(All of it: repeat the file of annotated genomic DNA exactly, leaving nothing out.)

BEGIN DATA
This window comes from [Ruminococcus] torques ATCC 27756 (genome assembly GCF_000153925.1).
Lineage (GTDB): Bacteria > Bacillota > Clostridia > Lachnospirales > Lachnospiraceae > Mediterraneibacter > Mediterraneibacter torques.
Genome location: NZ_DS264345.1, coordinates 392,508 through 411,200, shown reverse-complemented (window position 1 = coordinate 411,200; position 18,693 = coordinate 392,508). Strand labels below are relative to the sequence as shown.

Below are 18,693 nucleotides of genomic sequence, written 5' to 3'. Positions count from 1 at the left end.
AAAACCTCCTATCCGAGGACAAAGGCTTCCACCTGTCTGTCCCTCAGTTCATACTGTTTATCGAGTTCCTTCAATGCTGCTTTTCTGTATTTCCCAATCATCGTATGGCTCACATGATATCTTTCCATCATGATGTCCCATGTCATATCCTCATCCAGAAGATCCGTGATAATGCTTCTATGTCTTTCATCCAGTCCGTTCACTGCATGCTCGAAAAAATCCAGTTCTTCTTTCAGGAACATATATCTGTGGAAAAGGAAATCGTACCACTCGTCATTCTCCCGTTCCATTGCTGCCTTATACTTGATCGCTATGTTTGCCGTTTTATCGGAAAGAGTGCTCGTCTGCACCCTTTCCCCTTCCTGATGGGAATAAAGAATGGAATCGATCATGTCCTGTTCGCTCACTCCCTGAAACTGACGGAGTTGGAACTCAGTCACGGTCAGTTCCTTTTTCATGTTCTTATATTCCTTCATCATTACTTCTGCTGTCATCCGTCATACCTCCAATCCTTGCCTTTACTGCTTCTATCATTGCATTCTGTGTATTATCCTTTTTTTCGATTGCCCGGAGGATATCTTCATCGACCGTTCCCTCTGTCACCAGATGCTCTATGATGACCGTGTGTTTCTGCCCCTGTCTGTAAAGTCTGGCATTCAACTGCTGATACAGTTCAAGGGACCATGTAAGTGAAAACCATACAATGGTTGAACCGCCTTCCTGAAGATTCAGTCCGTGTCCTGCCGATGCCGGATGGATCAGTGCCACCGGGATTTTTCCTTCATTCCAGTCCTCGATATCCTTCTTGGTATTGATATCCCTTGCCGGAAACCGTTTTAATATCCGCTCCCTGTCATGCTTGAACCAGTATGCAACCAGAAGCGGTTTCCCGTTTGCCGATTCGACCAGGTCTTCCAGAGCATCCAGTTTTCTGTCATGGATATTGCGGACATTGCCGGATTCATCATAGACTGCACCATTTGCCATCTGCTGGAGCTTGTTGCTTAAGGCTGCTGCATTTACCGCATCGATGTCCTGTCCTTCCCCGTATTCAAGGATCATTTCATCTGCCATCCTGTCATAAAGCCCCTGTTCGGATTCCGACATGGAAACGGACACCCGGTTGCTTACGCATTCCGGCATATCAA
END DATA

This window comes from [Ruminococcus] torques ATCC 27756 (genome assembly GCF_000153925.1).
Lineage (GTDB): Bacteria > Bacillota > Clostridia > Lachnospirales > Lachnospiraceae > Mediterraneibacter > Mediterraneibacter torques.
Genome location: NZ_DS264345.1, coordinates 392,508 through 411,200, shown reverse-complemented (window position 1 = coordinate 411,200; position 18,693 = coordinate 392,508). Strand labels below are relative to the sequence as shown.

Below are 18,693 nucleotides of genomic sequence, written 5' to 3'. Positions count from 1 at the left end.
AAAACCTCCTATCCGAGGACAAAGGCTTCCACCTGTCTGTCCCTCAGTTCATACTGTTTATCGAGTTCCTTCAATGCTGCTTTTCTGTATTTCCCAATCATCGTATGGCTCACATGATATCTTTCCATCATGATGTCCCATGTCATATCCTCATCCAGAAGATCCGTGATAATGCTTCTATGTCTTTCATCCAGTCCGTTCACTGCATGCTCGAAAAAATCCAGTTCTTCTTTCAGGAACATATATCTGTGGAAAAGGAAATCGTACCACTCGTCATTCTCCCGTTCCATTGCTGCCTTATACTTGATCGCTATGTTTGCCGTTTTATCGGAAAGAGTGCTCGTCTGCACCCTTTCCCCTTCCTGATGGGAATAAAGAATGGAATCGATCATGTCCTGTTCGCTCACTCCCTGAAACTGACGGAGTTGGAACTCAGTCACGGTCAGTTCCTTTTTCATGTTCTTATATTCCTTCATCATTACTTCTGCTGTCATCCGTCATACCTCCAATCCTTGCCTTTACTGCTTCTATCATTGCATTCTGTGTATTATCCTTTTTTTCGATTGCCCGGAGGATATCTTCATCGACCGTTCCCTCTGTCACCAGATGCTCTATGATGACCGTGTGTTTCTGCCCCTGTCTGTAAAGTCTGGCATTCAACTGCTGATACAGTTCAAGGGACCATGTAAGTGAAAACCATACAATGGTTGAACCGCCTTCCTGAAGATTCAGTCCGTGTCCTGCCGATGCCGGATGGATCAGTGCCACCGGGATTTTTCCTTCATTCCAGTCCTCGATATCCTTCTTGGTATTGATATCCCTTGCCGGAAACCGTTTTAATATCCGCTCCCTGTCATGCTTGAACCAGTATGCAACCAGAAGCGGTTTCCCGTTTGCCGATTCGACCAGGTCTTCCAGAGCATCCAGTTTTCTGTCATGGATATTGCGGACATTGCCGGATTCATCATAGACTGCACCATTTGCCATCTGCTGGAGCTTGTTGCTTAAGGCTGCTGCATTTACCGCATCGATGTCCTGTCCTTCCCCGTATTCAAGGATCATTTCATCTGCCATCCTGTCATAAAGCCCCTGTTCGGATTCCGACATGGAAACGGACACCCGGTTGCTTACGCATTCCGGCATATCAA